UND Sports PT Residency granted 10-year reaccreditation
The coordinators of the UND School of Medicine & Health Sciences (SMHS) Sports PT Residency learned this week that the residency has been reaccredited for a full 10-year accreditation period. The accreditation was granted by the American Board of Physical Therapy Residency and Fellowship Education and will remain active through Jan. 31, 2031.
“Our residency program director, Dr. Gary Schindler, provided exceptional leadership for the program,” said Department of Physical Therapy Chair Dave Relling, PT, Ph.D. “Notably, the virtual onsite visitors this summer were impressed by the quality and number of various sports professionals that Dr. Schindler has amassed as faculty for the program.”
The Sports PT Residency, the only such residency in North Dakota and one of only two PT residencies in the state, is a unique collaboration between the SMHS Departments of Physical Therapy and Sports Medicine and Altru Health System. The sports PT resident obtains most of her or his sport-specific practice hours at the UND Center for Sports Medicine while Altru Health System provides clinical training hours to address the rehabilitation of recreational athletes and general orthopedic injuries.
The program has graduated five residents to date with a sixth currently working through the residency.
“The Departments of Physical Therapy and Sports Medicine have been so supportive [of the residency],” added Schindler, an associate professor in the PT department who holds doctoral degrees in both physical therapy and education. “That support, along with our great mentors and faculty, are what make this residency a success.”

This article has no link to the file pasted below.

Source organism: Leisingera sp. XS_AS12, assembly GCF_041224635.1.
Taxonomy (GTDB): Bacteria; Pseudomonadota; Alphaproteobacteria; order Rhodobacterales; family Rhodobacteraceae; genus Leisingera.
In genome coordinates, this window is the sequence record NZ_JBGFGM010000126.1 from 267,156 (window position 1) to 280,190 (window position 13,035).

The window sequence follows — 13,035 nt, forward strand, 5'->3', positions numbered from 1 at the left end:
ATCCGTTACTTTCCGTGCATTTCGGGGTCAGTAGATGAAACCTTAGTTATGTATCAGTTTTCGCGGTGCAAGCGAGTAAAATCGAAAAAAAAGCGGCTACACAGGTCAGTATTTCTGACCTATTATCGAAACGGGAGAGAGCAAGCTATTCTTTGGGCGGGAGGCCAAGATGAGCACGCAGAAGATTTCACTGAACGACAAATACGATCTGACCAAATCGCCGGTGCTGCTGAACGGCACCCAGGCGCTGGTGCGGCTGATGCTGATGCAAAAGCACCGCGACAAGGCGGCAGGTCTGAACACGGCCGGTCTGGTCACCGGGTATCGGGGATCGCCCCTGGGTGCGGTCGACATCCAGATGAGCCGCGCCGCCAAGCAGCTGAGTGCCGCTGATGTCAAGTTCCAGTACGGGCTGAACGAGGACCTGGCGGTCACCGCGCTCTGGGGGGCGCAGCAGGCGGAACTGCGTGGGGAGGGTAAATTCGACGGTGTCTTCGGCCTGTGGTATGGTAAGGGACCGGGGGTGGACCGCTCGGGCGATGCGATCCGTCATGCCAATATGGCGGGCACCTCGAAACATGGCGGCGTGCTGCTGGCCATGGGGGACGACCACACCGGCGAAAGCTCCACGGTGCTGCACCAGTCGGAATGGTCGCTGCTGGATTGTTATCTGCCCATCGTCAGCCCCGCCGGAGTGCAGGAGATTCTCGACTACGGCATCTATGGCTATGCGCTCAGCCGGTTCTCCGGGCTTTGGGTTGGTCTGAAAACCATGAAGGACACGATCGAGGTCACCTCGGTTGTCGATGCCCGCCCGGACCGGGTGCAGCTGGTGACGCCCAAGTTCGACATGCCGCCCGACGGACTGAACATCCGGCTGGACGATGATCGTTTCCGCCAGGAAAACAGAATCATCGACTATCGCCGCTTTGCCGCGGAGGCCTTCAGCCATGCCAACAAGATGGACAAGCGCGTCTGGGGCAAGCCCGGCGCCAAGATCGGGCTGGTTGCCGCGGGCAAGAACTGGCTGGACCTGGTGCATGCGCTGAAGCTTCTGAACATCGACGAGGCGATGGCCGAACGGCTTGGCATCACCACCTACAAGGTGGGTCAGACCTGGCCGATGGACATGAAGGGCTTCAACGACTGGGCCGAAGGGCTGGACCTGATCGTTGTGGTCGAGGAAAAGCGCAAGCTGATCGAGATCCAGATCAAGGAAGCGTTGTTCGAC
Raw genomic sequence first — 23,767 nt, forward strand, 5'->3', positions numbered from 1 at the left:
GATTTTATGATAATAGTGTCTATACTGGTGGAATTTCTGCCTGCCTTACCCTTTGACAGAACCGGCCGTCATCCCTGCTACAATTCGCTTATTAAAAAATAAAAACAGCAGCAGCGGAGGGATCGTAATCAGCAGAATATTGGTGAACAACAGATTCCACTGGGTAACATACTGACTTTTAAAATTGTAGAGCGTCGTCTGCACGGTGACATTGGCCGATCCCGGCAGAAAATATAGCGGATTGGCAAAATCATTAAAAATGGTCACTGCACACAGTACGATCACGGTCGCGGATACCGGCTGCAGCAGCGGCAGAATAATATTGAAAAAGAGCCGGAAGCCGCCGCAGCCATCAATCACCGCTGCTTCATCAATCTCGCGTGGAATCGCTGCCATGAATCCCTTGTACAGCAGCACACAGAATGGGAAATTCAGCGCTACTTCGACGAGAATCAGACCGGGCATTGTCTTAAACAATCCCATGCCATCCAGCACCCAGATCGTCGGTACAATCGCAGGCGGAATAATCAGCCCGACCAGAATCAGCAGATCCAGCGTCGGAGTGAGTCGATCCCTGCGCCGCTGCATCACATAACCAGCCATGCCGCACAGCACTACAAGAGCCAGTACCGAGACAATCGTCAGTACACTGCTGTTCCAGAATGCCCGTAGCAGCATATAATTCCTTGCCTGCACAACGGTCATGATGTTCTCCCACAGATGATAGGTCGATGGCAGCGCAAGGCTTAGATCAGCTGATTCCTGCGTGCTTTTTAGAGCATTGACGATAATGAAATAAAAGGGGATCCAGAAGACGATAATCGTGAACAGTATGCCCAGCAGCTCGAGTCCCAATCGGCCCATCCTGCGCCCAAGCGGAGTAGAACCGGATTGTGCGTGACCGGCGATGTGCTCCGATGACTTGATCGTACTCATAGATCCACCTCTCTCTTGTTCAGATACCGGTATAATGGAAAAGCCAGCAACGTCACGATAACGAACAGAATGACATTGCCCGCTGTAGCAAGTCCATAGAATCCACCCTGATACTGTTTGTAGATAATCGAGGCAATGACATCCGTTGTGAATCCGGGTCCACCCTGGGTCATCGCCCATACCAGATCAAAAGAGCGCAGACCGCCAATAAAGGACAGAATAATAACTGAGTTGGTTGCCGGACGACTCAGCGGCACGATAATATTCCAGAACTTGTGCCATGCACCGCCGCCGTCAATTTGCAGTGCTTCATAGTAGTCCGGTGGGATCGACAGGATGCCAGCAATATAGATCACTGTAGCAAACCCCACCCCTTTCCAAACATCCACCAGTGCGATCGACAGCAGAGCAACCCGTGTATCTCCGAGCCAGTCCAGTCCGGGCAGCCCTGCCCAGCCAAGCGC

In addition to bringing physical therapists, athletic trainers and physicians into the residency, Schindler actively recruited specialists in strength and conditioning, sports psychology and sports nutrition. The sports PT faculty include experts from UND, the SMHS, Altru Health System, and Sanford Health.
“When Gary first came to me to pitch the idea of the residency, I thought it had the potential to be a good program,” said Steve Westereng, Ph.D., LAT, ATC, chair of the Department of Sports Medicine. “A large amount of work was completed, from many people involved in the program, to get the residency started and through the accreditation process. It is exciting to see how far it has developed from its inception as well as where program is headed into the future.”